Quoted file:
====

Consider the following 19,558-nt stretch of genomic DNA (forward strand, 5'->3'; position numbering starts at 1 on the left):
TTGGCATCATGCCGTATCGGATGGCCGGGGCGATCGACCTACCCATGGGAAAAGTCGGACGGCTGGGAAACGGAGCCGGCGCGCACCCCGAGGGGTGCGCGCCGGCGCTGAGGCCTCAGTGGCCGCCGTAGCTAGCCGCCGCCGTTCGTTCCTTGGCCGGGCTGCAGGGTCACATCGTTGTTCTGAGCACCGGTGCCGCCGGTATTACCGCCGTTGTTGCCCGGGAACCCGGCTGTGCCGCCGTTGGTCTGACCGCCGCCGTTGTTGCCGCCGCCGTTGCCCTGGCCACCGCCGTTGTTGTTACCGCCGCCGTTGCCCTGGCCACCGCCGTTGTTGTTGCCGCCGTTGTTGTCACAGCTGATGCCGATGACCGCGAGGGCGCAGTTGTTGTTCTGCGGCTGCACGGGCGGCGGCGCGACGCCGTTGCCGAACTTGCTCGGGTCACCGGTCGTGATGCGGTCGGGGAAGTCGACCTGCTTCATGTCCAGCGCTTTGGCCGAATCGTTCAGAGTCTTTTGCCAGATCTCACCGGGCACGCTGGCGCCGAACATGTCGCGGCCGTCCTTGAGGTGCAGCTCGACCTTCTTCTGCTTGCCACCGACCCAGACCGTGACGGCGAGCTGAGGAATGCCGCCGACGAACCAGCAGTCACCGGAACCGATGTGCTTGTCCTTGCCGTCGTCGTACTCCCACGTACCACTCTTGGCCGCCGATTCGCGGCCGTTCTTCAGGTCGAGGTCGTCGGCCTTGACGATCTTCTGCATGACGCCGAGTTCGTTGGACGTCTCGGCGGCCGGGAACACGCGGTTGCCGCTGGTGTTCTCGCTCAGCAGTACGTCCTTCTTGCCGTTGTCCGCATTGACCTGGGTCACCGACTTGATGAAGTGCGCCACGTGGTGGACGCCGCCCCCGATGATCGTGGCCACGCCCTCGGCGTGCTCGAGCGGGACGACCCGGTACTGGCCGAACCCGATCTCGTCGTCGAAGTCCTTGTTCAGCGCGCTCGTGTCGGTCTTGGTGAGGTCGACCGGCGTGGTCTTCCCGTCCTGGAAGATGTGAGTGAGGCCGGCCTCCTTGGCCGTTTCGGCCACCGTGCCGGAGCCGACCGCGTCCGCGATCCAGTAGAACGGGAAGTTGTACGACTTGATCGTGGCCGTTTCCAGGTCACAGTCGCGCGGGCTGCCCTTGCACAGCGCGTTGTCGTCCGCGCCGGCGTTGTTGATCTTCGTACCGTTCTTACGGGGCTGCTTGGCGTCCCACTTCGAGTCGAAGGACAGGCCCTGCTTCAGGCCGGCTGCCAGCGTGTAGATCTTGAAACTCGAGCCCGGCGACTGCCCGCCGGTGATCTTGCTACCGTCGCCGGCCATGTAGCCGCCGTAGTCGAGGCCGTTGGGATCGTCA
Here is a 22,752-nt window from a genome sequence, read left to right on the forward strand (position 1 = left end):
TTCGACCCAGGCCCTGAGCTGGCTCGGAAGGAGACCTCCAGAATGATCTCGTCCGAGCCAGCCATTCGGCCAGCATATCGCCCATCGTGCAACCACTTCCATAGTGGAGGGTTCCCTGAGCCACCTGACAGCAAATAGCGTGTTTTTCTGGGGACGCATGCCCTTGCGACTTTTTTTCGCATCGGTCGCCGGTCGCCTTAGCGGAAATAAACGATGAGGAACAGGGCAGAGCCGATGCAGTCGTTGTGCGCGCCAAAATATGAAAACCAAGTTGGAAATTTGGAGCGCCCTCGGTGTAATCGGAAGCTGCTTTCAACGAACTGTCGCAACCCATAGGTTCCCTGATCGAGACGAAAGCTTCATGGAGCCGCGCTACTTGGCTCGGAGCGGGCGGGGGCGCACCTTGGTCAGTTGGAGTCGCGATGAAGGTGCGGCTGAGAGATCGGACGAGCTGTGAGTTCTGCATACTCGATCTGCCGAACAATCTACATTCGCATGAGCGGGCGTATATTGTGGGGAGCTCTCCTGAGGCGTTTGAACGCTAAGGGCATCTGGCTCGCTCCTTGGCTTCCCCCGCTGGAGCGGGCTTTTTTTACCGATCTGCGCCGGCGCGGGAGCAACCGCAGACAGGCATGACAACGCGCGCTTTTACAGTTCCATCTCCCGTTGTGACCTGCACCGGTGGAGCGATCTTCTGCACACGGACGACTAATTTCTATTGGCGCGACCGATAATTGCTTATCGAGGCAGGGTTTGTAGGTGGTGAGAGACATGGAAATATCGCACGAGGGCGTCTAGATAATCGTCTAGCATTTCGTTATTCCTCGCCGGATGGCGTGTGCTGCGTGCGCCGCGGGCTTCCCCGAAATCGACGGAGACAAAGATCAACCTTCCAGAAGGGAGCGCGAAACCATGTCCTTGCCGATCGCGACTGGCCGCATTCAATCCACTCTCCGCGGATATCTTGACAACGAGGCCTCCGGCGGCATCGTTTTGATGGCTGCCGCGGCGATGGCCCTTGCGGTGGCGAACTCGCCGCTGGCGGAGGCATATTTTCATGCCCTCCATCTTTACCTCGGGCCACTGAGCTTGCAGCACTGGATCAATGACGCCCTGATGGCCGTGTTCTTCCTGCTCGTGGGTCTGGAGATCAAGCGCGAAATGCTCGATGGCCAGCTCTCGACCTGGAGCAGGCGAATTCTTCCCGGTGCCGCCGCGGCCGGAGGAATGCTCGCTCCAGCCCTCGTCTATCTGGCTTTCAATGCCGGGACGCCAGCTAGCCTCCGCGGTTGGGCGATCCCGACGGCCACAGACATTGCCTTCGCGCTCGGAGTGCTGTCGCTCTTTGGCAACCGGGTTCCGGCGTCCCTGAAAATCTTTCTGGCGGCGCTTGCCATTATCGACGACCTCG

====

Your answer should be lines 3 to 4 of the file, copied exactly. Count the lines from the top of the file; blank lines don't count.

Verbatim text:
Here is a 22,752-nt window from a genome sequence, read left to right on the forward strand (position 1 = left end):
TTCGACCCAGGCCCTGAGCTGGCTCGGAAGGAGACCTCCAGAATGATCTCGTCCGAGCCAGCCATTCGGCCAGCATATCGCCCATCGTGCAACCACTTCCATAGTGGAGGGTTCCCTGAGCCACCTGACAGCAAATAGCGTGTTTTTCTGGGGACGCATGCCCTTGCGACTTTTTTTCGCATCGGTCGCCGGTCGCCTTAGCGGAAATAAACGATGAGGAACAGGGCAGAGCCGATGCAGTCGTTGTGCGCGCCAAAATATGAAAACCAAGTTGGAAATTTGGAGCGCCCTCGGTGTAATCGGAAGCTGCTTTCAACGAACTGTCGCAACCCATAGGTTCCCTGATCGAGACGAAAGCTTCATGGAGCCGCGCTACTTGGCTCGGAGCGGGCGGGGGCGCACCTTGGTCAGTTGGAGTCGCGATGAAGGTGCGGCTGAGAGATCGGACGAGCTGTGAGTTCTGCATACTCGATCTGCCGAACAATCTACATTCGCATGAGCGGGCGTATATTGTGGGGAGCTCTCCTGAGGCGTTTGAACGCTAAGGGCATCTGGCTCGCTCCTTGGCTTCCCCCGCTGGAGCGGGCTTTTTTTACCGATCTGCGCCGGCGCGGGAGCAACCGCAGACAGGCATGACAACGCGCGCTTTTACAGTTCCATCTCCCGTTGTGACCTGCACCGGTGGAGCGATCTTCTGCACACGGACGACTAATTTCTATTGGCGCGACCGATAATTGCTTATCGAGGCAGGGTTTGTAGGTGGTGAGAGACATGGAAATATCGCACGAGGGCGTCTAGATAATCGTCTAGCATTTCGTTATTCCTCGCCGGATGGCGTGTGCTGCGTGCGCCGCGGGCTTCCCCGAAATCGACGGAGACAAAGATCAACCTTCCAGAAGGGAGCGCGAAACCATGTCCTTGCCGATCGCGACTGGCCGCATTCAATCCACTCTCCGCGGATATCTTGACAACGAGGCCTCCGGCGGCATCGTTTTGATGGCTGCCGCGGCGATGGCCCTTGCGGTGGCGAACTCGCCGCTGGCGGAGGCATATTTTCATGCCCTCCATCTTTACCTCGGGCCACTGAGCTTGCAGCACTGGATCAATGACGCCCTGATGGCCGTGTTCTTCCTGCTCGTGGGTCTGGAGATCAAGCGCGAAATGCTCGATGGCCAGCTCTCGACCTGGAGCAGGCGAATTCTTCCCGGTGCCGCCGCGGCCGGAGGAATGCTCGCTCCAGCCCTCGTCTATCTGGCTTTCAATGCCGGGACGCCAGCTAGCCTCCGCGGTTGGGCGATCCCGACGGCCACAGACATTGCCTTCGCGCTCGGAGTGCTGTCGCTCTTTGGCAACCGGGTTCCGGCGTCCCTGAAAATCTTTCTGGCGGCGCTTGCCATTATCGACGACCTCG